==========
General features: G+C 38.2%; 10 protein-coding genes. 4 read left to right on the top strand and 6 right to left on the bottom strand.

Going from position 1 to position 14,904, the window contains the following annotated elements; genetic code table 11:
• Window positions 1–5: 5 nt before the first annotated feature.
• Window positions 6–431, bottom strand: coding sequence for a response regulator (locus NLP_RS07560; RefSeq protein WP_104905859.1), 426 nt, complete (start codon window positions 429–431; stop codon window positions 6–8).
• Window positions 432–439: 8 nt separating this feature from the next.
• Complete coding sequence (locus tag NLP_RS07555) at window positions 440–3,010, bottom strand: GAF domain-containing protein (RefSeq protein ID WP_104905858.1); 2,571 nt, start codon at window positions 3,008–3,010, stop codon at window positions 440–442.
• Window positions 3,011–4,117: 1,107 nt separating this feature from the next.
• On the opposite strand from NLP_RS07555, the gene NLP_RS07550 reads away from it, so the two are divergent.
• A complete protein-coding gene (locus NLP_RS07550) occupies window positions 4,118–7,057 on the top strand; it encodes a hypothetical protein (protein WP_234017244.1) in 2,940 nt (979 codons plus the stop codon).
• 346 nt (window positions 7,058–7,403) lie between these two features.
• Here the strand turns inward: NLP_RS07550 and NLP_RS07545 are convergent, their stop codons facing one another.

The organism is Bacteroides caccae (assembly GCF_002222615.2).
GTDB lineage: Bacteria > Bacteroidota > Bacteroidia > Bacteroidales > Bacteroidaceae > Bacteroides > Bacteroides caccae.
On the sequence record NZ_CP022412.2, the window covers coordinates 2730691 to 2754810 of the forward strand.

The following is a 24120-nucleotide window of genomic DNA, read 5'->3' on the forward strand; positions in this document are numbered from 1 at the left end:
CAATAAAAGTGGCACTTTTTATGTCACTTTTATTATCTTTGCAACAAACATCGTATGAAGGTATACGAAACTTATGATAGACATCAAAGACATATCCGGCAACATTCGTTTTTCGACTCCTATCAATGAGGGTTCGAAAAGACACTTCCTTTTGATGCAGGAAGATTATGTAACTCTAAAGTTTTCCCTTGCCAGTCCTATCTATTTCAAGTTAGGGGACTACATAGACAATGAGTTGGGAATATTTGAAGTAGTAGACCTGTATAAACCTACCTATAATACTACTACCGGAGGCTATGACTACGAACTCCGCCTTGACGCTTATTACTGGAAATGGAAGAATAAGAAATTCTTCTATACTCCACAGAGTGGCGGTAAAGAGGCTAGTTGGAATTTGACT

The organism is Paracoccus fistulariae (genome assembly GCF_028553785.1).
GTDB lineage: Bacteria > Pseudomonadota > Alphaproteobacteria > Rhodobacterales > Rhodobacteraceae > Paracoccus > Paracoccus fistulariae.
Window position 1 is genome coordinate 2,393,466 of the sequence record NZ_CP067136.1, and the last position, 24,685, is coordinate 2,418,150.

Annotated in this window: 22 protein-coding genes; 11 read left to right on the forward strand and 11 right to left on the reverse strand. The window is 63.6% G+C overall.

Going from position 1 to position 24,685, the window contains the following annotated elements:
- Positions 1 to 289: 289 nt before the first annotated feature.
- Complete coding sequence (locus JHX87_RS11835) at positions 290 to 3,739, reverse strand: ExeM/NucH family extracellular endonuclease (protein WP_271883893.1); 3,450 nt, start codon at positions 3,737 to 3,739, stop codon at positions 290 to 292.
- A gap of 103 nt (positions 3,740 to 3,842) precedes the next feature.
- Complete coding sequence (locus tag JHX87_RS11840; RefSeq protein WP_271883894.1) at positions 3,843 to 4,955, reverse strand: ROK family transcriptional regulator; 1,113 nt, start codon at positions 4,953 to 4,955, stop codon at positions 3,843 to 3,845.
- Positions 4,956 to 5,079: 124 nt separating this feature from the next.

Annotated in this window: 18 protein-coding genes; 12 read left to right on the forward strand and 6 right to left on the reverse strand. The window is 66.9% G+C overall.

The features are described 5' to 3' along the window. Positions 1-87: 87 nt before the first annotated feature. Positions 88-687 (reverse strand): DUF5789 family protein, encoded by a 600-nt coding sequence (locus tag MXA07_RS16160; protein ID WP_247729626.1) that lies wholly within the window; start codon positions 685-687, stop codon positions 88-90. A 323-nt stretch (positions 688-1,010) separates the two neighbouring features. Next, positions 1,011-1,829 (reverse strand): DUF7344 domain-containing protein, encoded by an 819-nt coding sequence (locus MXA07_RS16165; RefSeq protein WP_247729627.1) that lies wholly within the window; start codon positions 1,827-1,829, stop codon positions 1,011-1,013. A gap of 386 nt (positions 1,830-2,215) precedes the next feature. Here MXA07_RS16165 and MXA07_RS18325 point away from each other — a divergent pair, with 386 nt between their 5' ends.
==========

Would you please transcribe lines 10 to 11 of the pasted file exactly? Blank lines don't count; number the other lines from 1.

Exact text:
• 346 nt (window positions 7,058–7,403) lie between these two features.
• Here the strand turns inward: NLP_RS07550 and NLP_RS07545 are convergent, their stop codons facing one another.